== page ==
Justine Bylo [00:12:02] Yeah. That's so crazy. I think as the process progresses it's going to be even weirder. But more people will get to know you and get to know your books, which is great because they're awesome. Speaking of books, you have a new one coming out. Can we talk about it? The Brightest Stars.
Anna Todd [00:12:23] Totally.
Justine Bylo [00:12:24] This one's really exciting. You've decided to go indie with it, which is so fun. What made you take that leap?
Anna Todd [00:12:35] I think just wanting to step out of the box and try new things. I loved having Simon and Schuster. My editor at Gallery was amazing, and I couldn't have done any of the craziness that happened in the last couple of years without him.
Justine Bylo [00:12:50] Totally.
Anna Todd [00:12:51] I felt like I just outgrew it and I wanted to do all these things on my own. Different kinds of marketing, different types of tours. Publishing, unfortunately, doesn't really have tons of resources and its very old school, I feel like. It's like an old school thing. I feel bad even saying that, but it's true, honestly. This is my career and I want to do this for a really long time, and I felt like I was all of these things on the side that I might as well just take over and do it. Most of my books' success so far has been outside of the country, so I've learned so much from all these publishers and how they market and how they engage with the reading population. It's so different everywhere, of course, but I felt inspired and wait a second, "We can do this! I could do this myself!"
Justine Bylo [00:13:45] Have some control over the product, too. And be in charge of your own destiny a little bit. It's a fun process. I'm excited for the new book. It's going to be great.
Anna Todd [00:14:00] Thank you. I'm so excited!
Justine Bylo [00:14:04] Oh, yeah, it's going to be awesome. We are running out of time, so I'm going to ask you one final question. So, what is the one thing above all others that you wish someone had told you before you began on your book journey? I know this is a hard one.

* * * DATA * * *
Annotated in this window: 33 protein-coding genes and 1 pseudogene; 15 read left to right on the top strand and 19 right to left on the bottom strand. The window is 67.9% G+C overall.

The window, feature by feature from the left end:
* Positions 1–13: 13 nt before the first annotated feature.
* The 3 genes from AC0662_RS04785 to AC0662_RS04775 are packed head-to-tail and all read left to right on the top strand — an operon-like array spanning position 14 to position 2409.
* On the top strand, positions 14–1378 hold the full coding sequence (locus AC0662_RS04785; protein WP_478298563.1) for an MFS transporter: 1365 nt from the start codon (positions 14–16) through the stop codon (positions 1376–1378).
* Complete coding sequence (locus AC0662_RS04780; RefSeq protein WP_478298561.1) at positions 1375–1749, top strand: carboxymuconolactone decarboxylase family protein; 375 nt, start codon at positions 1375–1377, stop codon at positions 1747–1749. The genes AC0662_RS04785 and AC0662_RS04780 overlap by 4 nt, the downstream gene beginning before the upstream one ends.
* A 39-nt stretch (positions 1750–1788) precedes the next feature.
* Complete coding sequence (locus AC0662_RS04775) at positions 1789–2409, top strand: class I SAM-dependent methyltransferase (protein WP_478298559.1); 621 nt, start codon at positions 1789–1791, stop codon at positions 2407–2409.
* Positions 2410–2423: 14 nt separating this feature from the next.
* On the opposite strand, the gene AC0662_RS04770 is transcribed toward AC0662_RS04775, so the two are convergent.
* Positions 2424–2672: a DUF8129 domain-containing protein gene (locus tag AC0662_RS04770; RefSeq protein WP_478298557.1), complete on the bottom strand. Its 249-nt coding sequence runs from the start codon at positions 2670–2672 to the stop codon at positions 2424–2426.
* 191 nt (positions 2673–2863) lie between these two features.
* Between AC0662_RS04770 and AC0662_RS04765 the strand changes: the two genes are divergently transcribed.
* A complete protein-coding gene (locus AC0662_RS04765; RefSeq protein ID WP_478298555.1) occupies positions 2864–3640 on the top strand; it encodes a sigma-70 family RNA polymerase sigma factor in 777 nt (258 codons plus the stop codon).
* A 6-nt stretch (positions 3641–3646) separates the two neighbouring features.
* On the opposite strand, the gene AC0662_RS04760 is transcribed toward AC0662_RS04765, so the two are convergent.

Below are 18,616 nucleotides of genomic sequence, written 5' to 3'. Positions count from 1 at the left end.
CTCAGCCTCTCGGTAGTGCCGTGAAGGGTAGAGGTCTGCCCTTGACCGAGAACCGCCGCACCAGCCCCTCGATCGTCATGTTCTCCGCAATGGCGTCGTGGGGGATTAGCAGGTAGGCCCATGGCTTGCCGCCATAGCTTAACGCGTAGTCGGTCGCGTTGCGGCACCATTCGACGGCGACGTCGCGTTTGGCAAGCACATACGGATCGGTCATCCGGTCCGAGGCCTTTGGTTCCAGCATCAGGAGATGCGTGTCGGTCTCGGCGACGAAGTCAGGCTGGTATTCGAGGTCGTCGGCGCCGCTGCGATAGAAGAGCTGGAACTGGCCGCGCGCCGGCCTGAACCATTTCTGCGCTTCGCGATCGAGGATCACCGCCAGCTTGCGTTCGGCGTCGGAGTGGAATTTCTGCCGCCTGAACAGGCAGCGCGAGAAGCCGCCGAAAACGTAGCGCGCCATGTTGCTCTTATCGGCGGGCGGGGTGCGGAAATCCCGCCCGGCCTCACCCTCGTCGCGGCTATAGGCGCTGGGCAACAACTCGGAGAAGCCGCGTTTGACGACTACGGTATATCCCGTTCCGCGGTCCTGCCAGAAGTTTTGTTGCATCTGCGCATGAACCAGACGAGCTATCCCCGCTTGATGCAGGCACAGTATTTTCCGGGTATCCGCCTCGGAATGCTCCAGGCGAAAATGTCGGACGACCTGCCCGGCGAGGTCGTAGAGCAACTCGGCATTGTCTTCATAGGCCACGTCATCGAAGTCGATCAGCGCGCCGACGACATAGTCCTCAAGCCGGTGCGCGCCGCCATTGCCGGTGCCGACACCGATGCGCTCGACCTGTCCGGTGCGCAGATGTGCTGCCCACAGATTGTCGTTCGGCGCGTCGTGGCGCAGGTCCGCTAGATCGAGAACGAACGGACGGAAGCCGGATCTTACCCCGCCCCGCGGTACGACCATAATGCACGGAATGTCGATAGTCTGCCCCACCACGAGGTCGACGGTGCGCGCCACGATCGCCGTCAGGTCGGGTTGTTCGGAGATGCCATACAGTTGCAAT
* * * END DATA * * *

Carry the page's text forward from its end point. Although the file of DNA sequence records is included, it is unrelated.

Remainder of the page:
Anna Todd [00:14:26] I think I would say, I've been kind of thinking about it lately, so it actually ends up not being so hard. I've been kind of thinking about it lately because I think I just wish someone would've told me…I don't know how to word it, but I had imposter syndrome the first three years of my career, where I felt I can't believe people let me into this publishing world. I can't believe I have books. I can't believe people actually think I should be writing. I felt like I didn't earn it because I started meeting writers who had been writing for 15 years, and they're incredible writers, and no publishers will pick them up. Even when they publish indie, they're not selling. So, I started seeing the reality of what authors do and how they get published most of the time. I just kind of stumbled in the back entry. So, I started feeling like I didn't do enough to earn this. But then, even talking to them and just owning my stuff, that is probably true, but I am going to do whatever I can to beat this. I'm in now and it's my responsibility to make sure my career is going from here. I maybe got in without years of querying. I didn't even know what querying was. Struggling to get published. That makes their ears bleed. I totally had imposter syndrome, so I wish someone would've been like, "It's OK to be appreciative or aware of not being the most qualified, but it's also OK to enjoy the happiness and not feel bad for it."
Justine Bylo [00:16:01] Totally. You have books that truly speak to people and have touched a ton of people, so I don't believe you are an imposter at all, Anna. I just hope you keep writing more and more wonderful books.
Anna Todd [00:16:15] Thank you so much.
Justine Bylo [00:16:18] Of course. Thank you so much for coming on our podcast and talking with me today. This has been awesome. I'm so excited to have had you today. I know that our listeners are going to be thrilled as well, so thank you, thank you.
Anna Todd [00:16:38] Thank you!
Justine Bylo [00:16:39] Alright everyone, thank you for listening to Go Publish Yourself. We've had Anna Todd on the show today. Please go check out her After series. They're fantastic. Look for her new book, The Brightest Stars. It's coming out soon. Thank you for listening to the Author Spotlights. This has been awesome. Go check out our Season 2 coming soon. Thank you, everyone.
Robin Cutler [00:17:08] Hi everyone, this is Robin Cutler, Director of IngramSpark. Thanks so much for tuning in to this special spotlight, feature episode, where authors and publishers just like you, share their experience on what's worked for them. We hope these episodes inspire you on your own publishing journey. If you're ready to publish today, visit the IngramSpark website. For more tips on publishing like a pro, subscribe to our podcast and weekly blog or check out our new free online self-publishing courses, available in the brand new IngramSpark Academy. Thanks for joining us today and talk to you soon.